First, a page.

The last line of thinking and, by far, one of the most difficult, is to consider the disappointment. This is something we all can admit we avoid. The fear that you feel in making the “wrong” decision can actually be helpful. Use the fear before it uses you. Begin by considering all the possible outcomes- even the worst that you can imagine. Begin to consider how you would mitigate the damage of that worst possible situation. Begin to ask yourself: are there things that you can do to eliminate or reduce some of those worst possible outcomes? You were born with gifts and strengths and you have pulled yourself up from difficult places before. You can do it again. History is the greatest predictor of future behavior. Reflect on the ways that you have successfully overcome challenges in the past and use that to consider how you will hurdle any difficulties you will face.


The decisions we make in life are not always going to come with ease. I am confident that my life will hold several more difficult decisions with a great deal of uncertainty. Especially as a parent. I will leave you with a piece of advice that my mom shared with me, “For whatever decision you make, make the one that when you look back at your life at the age of 85, you feel proud.” . There is so much wisdom in those words. Make your decisions from a place filled with hope and love. I wish this for you as you navigate this world filled with opportunity.


 

Our 6th Annual Peace Partnership Golf Classic presented by Metcalf Auto Plaza was a beautiful day for our golfers and volunteers. The rain stopped just in time for registration and check-in, turning it into the perfect first day of fall. If you were a participant, we hope you had a wonderful time with friends and colleagues. Thank you to our many sponsors and volunteers who helped make this event a success.


Because of each of you, we were able to raise $40,000 to help the individuals, children, and families in our community. Your sponsorships, registration, silent auction, contests, and raffle sales allow us to invest in their future! We are so grateful to our sponsors, golfers, volunteers, and in-kind donors. Thank you, Laura Messer from Paths Law Firm, for a fantastic job on event photos this year. You can check them out on our Facebook page.





Have you or someone you know been helped by Peace Partnership or Genesis Counseling? If so, would you please consider paying it forward to help another find healing along their journey? We are asking anyone who is not currently partnering with us financially to consider donating $100/year for the next 3 years to help make a difference in someone else’s life. Collectively, we can help SO MANY PEOPLE! Please consider a gift today. Call the office for help getting your gift set up or choose a recurring donation on our website here. We are so grateful for your help changing lives!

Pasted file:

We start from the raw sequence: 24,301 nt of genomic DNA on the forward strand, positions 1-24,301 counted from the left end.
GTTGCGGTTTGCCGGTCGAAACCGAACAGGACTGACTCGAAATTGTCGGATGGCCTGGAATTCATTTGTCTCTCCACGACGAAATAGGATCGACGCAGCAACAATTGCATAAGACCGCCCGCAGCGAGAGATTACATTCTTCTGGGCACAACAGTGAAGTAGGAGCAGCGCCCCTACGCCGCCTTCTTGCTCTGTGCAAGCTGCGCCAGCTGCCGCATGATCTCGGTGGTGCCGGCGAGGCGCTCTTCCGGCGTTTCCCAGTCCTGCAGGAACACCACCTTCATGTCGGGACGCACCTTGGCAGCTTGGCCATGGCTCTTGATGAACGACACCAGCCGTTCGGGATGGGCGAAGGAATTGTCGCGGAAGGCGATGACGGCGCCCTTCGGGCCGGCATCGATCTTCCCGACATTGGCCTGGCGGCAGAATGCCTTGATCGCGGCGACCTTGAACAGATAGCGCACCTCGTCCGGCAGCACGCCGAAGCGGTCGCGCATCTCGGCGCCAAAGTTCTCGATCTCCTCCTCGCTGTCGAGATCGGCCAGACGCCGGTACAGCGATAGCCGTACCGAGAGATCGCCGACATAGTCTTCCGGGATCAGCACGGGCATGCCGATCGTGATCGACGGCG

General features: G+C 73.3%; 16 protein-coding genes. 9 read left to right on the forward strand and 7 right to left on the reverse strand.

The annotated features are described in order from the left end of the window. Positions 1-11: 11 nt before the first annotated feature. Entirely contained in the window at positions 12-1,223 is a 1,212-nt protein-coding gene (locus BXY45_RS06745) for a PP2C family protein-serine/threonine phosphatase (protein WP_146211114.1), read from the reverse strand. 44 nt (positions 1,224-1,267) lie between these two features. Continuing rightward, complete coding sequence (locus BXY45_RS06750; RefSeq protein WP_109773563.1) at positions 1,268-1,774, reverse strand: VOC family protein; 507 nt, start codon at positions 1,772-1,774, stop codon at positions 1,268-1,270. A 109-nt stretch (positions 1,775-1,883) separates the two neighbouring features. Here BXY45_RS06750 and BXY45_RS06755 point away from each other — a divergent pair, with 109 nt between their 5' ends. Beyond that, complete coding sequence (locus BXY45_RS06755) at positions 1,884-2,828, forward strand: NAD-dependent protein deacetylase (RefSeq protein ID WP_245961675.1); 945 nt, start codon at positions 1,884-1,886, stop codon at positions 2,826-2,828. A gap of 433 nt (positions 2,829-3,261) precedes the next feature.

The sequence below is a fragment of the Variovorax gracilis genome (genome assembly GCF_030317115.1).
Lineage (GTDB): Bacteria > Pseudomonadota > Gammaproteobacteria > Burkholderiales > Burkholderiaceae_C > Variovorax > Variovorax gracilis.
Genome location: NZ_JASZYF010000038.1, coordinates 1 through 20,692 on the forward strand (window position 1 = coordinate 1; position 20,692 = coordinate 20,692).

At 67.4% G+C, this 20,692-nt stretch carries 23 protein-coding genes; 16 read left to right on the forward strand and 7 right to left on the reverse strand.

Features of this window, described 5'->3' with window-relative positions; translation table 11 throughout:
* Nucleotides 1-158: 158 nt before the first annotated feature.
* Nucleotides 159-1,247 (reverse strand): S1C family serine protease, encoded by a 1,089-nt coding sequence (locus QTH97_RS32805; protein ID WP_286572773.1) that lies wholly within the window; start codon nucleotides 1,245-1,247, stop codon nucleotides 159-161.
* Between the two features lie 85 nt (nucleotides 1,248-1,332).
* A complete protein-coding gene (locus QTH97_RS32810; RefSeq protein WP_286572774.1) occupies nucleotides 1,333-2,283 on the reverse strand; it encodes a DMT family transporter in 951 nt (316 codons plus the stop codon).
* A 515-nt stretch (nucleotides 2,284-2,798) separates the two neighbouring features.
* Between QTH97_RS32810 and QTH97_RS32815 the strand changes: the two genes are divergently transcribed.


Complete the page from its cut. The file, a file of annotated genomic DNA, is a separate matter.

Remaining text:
We want to thank each of you for the part you play in allowing us to provide high-quality, affordable counseling services for individuals, children, and families. We couldn’t do it without you and the life change you help provide through your giving is making a generational impact!

  • Thank you Stan & Deb Oglesby and Midwest Accident Reconstruction Services for partnering with us each quarter. What a joy to know you have joined arms with us to help us move forward in our mission.

  • We are so grateful to Rachel Tovey – EPR Properties, Especially Jewelry, Joe & Shannon Reynolds, Tim Hayes, Allen & Libby Morrow, Robert Thompson, Brian Hill, and Annie Vernor – EPR Properties for your donations toward our golf tournament. We appreciate your heart for the families we serve.

  • Thank you, Willie & Adia Valdes, Teddy Koehler, and Tarae Thibeaux for answering our invitation to give back so that others in our community have the opportunity to receive affordable counseling. We are so honored to have you partner with us.

  • A special thank you to Graceway, Mantel Teter, Stephanie & David Schwirtz, Greg Campbell – Miracle Mile Motors, Paths Law Firm, B&H Freight Line, and Lona Bremer – Reece Nichols for your Golf Classic Sponsorships.

  • Thank you to Curtis Beasley, Doug Bonebrake, Jeff Myers – Alpha Mortgage, Zak Hill – Hill Pro-Motion Physical Therapy, Church at Coffee Creek, Dan Wahl, EPR Properties, and Tracy Protsman – Premier Network for your Golf Classic Registrations. We are so pleased you could join us for our amazing tournament.

A special Thank You to our faithful monthly supporters: Stone AMP SEO, Jeff & Lacey Cherry, Zane & Melissa Morerod, Jondy & Heather Britton, Mark McDonald, Lone Jack Baptist Church, Matt & Kristy Newton, Clayton & Pam Wooldridge, Greg & Jennifer Spears, Roger & Jennifer Madsen, Brent & Amanda Miller, Mike & Jan McGraw, Linda Hartman, Dave & Rosie Bourland, Mike & Tracy Pruitt, Sandra Cooper, Demi Raveill, Diane Smith, Stan & Linda Byrd, Dan & Gigi Rippee, Andre & Rose Fantasma, Kevin Quinn, Scott & Lydia Hurley, Jon & Naomi Thompson, John & Keshia Otradovec, Tamara Stroud, Rick & Kathy Daulton, Church at Coffee Creek, John & Vicki Hefner, Cory & Leslie Young, Craig & Samantha Compton, Jenny Glasgow, Brandon & Vanessa Blanchard, Rick & Jan Britton, and Mark & Cathy McGaughey.

We appreciate you!


Contact our Director of Development, Naomi Thompson, at: 816.272.0653 or naomi@peacecounseling.org to find out how you can join our team of Partners. To make a donation through our website, please click on the link below.


Click to Partner With Us!



The Peace Partnership 3rd Annual Christmas Lottery is just around the corner. More info to come on social media and next month’s newsletter.





 



22 views0 comments